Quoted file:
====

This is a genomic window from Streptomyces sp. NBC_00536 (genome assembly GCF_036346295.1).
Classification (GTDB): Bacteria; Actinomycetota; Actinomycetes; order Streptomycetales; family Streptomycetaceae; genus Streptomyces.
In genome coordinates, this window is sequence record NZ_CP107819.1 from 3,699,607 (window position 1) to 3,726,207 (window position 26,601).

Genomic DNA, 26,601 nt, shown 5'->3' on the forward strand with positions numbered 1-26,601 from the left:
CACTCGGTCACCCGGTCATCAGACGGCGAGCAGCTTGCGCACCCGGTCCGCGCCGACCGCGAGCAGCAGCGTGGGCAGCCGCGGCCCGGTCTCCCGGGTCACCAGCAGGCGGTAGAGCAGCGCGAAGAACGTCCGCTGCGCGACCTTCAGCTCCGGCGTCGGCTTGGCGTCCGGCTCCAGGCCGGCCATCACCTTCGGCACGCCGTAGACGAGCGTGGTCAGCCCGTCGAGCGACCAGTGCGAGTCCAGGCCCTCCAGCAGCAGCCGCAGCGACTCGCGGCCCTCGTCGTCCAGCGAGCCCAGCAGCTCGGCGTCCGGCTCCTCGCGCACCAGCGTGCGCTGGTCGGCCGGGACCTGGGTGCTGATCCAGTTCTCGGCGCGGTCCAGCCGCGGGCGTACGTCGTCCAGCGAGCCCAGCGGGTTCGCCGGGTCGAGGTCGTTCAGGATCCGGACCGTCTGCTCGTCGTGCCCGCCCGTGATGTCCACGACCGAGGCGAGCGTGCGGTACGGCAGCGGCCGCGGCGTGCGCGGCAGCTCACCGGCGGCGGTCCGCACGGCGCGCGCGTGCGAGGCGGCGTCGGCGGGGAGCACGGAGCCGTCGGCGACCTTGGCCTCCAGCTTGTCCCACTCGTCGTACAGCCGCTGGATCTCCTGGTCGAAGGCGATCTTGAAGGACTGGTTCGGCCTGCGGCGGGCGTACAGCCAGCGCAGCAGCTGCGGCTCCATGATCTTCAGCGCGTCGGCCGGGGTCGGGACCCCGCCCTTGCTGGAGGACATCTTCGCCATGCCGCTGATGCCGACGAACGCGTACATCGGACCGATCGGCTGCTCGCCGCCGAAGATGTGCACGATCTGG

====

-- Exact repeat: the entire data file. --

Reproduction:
This is a genomic window from Streptomyces sp. NBC_00536 (genome assembly GCF_036346295.1).
Classification (GTDB): Bacteria; Actinomycetota; Actinomycetes; order Streptomycetales; family Streptomycetaceae; genus Streptomyces.
In genome coordinates, this window is sequence record NZ_CP107819.1 from 3,699,607 (window position 1) to 3,726,207 (window position 26,601).

Genomic DNA, 26,601 nt, shown 5'->3' on the forward strand with positions numbered 1-26,601 from the left:
CACTCGGTCACCCGGTCATCAGACGGCGAGCAGCTTGCGCACCCGGTCCGCGCCGACCGCGAGCAGCAGCGTGGGCAGCCGCGGCCCGGTCTCCCGGGTCACCAGCAGGCGGTAGAGCAGCGCGAAGAACGTCCGCTGCGCGACCTTCAGCTCCGGCGTCGGCTTGGCGTCCGGCTCCAGGCCGGCCATCACCTTCGGCACGCCGTAGACGAGCGTGGTCAGCCCGTCGAGCGACCAGTGCGAGTCCAGGCCCTCCAGCAGCAGCCGCAGCGACTCGCGGCCCTCGTCGTCCAGCGAGCCCAGCAGCTCGGCGTCCGGCTCCTCGCGCACCAGCGTGCGCTGGTCGGCCGGGACCTGGGTGCTGATCCAGTTCTCGGCGCGGTCCAGCCGCGGGCGTACGTCGTCCAGCGAGCCCAGCGGGTTCGCCGGGTCGAGGTCGTTCAGGATCCGGACCGTCTGCTCGTCGTGCCCGCCCGTGATGTCCACGACCGAGGCGAGCGTGCGGTACGGCAGCGGCCGCGGCGTGCGCGGCAGCTCACCGGCGGCGGTCCGCACGGCGCGCGCGTGCGAGGCGGCGTCGGCGGGGAGCACGGAGCCGTCGGCGACCTTGGCCTCCAGCTTGTCCCACTCGTCGTACAGCCGCTGGATCTCCTGGTCGAAGGCGATCTTGAAGGACTGGTTCGGCCTGCGGCGGGCGTACAGCCAGCGCAGCAGCTGCGGCTCCATGATCTTCAGCGCGTCGGCCGGGGTCGGGACCCCGCCCTTGCTGGAGGACATCTTCGCCATGCCGCTGATGCCGACGAACGCGTACATCGGACCGATCGGCTGCTCGCCGCCGAAGATGTGCACGATCTGG